What are Bridging Loans & How do They Work?
You might have heard the terms ‘bridging loan’ and ‘bridging finance’ being thrown around, but what are they, and could you benefit from one? If you’ve been seeking answers to these questions, look no further — here, we’re answering all your frequently asked questions on the topic.
Ready? Let’s get started!
What is a bridging loan?
It’s a loan designed to help you bridge the financial gap between selling and buying a new property. It can be used in other circumstances, but it’s usually used in real estate.
Let’s say you have a house to sell, it could take months, and you’ve already spotted an exciting new property project at auction. Instead of watching as the opportunity disappears, a bridging loan can help you secure the property. You can then repay the loan in one lump sum once the equity from your property sales comes through.
If you’re interested in learning more about how else you can use them, keep reading.
To secure the best bridging loan lenders, interest rates and repayment plans, it helps to get to grips with the essentials.
Here is a complete guide to bridging loans to help access the best bridging finance for your needs.
What is bridging finance?
Bridging finance is just another name for a bridging loan — the two terms are used interchangeably. So it’s still used as a temporary financial stepping stone to help property owners or property developers move quickly on new opportunities while their current property is in the process of being sold.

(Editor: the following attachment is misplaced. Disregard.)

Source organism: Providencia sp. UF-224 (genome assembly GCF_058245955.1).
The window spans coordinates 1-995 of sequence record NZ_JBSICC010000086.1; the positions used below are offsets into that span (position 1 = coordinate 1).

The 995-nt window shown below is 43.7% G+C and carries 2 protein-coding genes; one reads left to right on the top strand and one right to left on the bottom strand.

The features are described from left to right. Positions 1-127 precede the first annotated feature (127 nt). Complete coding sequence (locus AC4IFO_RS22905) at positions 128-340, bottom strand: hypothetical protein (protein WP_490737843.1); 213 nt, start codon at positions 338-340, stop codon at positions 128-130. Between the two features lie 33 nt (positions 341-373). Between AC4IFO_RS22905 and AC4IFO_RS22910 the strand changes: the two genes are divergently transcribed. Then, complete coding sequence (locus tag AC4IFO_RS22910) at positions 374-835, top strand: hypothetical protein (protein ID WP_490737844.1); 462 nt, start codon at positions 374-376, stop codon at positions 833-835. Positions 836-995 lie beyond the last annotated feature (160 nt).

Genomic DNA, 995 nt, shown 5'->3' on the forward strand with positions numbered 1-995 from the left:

Are bridging loans different to bridging finance?
No, there is no difference between bridging loans and bridging finance. They are the same product. A loan is a type of finance, so a bridging loan is, you guessed it, just a type of finance. It helps you temporarily plug the gap between selling your current property and buying a new one — no need to wait around to complete the mortgage application process first.
What are the different types of bridging loans?
You can use a bridging loan in many different scenarios; here, we’re talking you through the eight most common types of bridging finance: regulated, property, housing and mortgages, funding, banking, business and commercial, closed and open.
Regulated bridging loan
You can take out a regulated bridiging loan if you (the borrower) will be living in the property or a member of your immediate family will be. However, it’s unregulated if you have taken out the loan for business purposes.
Property bridging loan
This is the most common type of bridging loan. Most people applying for this finance are using it to bridge the financial gap between buying and selling property. You’ll then repay the loan, usually all at once within four to 12 months. However, it’s important to note that a bridging loan isn’t suitable for long-term funding.
Housing & mortgage bridging loan
As a property owner or a property developer, the next house you buy might need a bit of renovating to get it up to standard. In this instance, your lender might be happy for you to take out a renovation or development bridging loan. Remember, a bridging loan isn’t the same as a mortgage.
Funding bridging loan